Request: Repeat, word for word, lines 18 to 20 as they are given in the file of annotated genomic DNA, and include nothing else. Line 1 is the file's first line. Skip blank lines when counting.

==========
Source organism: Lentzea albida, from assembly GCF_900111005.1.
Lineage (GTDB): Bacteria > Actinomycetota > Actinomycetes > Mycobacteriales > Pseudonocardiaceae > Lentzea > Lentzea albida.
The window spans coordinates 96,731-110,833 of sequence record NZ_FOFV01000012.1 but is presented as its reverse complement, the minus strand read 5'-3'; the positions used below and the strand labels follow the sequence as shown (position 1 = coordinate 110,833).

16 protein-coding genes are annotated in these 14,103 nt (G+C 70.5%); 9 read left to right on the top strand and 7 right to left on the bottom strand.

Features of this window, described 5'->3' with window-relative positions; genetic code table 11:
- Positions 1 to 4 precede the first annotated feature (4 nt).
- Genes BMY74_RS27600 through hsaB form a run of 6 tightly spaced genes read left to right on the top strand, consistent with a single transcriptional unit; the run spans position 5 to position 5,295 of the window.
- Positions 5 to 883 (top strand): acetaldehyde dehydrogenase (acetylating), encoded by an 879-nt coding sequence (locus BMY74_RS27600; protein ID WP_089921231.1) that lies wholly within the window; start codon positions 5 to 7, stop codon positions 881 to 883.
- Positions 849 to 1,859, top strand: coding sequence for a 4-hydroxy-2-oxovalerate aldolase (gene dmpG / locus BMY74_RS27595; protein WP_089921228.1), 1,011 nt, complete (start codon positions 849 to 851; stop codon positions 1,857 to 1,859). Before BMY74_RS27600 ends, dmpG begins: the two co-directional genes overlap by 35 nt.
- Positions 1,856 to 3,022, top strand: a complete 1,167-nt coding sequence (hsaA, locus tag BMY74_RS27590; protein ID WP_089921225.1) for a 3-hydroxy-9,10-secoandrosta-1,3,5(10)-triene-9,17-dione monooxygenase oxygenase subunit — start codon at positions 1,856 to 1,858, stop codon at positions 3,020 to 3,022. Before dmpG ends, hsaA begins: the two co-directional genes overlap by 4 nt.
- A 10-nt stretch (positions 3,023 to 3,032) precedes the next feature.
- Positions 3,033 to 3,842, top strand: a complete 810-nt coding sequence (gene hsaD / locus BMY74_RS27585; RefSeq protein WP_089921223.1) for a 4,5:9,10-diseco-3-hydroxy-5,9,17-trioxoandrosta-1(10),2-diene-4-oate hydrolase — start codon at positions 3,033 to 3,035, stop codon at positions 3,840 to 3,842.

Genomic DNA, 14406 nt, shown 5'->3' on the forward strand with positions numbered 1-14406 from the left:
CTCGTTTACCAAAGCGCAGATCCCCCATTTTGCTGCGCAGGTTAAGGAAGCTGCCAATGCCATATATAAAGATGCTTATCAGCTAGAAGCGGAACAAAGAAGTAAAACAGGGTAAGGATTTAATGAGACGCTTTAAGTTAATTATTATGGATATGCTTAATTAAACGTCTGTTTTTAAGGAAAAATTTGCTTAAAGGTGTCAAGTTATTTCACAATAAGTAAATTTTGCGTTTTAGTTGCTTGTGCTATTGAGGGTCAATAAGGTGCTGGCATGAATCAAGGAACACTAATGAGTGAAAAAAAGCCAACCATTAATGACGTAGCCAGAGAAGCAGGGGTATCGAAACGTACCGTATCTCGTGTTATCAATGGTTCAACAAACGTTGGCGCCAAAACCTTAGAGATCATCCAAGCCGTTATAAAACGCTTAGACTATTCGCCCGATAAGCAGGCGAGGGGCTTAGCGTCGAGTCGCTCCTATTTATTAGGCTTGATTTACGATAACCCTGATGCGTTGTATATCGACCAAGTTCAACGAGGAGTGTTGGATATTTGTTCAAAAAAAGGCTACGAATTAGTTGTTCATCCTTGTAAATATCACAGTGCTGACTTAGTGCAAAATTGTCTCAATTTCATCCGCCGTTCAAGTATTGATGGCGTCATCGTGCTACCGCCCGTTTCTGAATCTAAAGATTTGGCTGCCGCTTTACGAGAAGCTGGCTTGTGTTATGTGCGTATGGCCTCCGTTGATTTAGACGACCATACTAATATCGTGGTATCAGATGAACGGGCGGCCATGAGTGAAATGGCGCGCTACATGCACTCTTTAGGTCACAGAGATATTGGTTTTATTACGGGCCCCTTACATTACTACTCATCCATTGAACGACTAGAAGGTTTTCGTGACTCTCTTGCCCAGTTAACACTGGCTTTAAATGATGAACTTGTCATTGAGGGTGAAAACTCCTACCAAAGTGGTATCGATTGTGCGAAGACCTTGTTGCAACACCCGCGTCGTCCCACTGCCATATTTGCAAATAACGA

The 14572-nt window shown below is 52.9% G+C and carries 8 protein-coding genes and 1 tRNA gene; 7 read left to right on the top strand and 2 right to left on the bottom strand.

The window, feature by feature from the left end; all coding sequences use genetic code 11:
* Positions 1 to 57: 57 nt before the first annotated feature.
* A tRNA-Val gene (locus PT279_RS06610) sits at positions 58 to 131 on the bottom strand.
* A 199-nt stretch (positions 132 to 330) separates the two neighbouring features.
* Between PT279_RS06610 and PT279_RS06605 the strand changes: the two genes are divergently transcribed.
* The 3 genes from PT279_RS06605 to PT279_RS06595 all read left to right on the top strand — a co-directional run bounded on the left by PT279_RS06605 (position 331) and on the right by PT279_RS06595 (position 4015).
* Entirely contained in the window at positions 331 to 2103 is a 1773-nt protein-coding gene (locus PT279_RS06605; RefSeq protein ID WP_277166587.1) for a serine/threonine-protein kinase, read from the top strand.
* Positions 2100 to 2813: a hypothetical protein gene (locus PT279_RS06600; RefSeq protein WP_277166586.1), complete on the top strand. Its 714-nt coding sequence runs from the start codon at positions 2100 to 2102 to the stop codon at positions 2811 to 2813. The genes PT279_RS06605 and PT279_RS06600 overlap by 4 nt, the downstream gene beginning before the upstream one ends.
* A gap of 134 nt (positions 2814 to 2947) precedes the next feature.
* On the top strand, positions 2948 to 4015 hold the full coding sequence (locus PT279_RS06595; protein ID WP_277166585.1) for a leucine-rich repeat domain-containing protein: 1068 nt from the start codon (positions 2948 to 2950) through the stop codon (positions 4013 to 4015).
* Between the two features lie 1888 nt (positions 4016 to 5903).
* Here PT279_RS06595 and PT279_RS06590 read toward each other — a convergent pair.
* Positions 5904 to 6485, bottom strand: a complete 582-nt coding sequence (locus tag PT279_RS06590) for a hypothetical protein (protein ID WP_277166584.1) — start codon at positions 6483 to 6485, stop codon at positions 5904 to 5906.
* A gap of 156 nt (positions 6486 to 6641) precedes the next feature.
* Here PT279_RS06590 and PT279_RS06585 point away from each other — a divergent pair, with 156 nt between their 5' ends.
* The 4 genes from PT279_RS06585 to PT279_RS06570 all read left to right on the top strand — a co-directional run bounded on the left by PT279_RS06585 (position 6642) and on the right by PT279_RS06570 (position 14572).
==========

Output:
* A tRNA-Val gene (locus PT279_RS06610) sits at positions 58 to 131 on the bottom strand.
* A 199-nt stretch (positions 132 to 330) separates the two neighbouring features.
* Between PT279_RS06610 and PT279_RS06605 the strand changes: the two genes are divergently transcribed.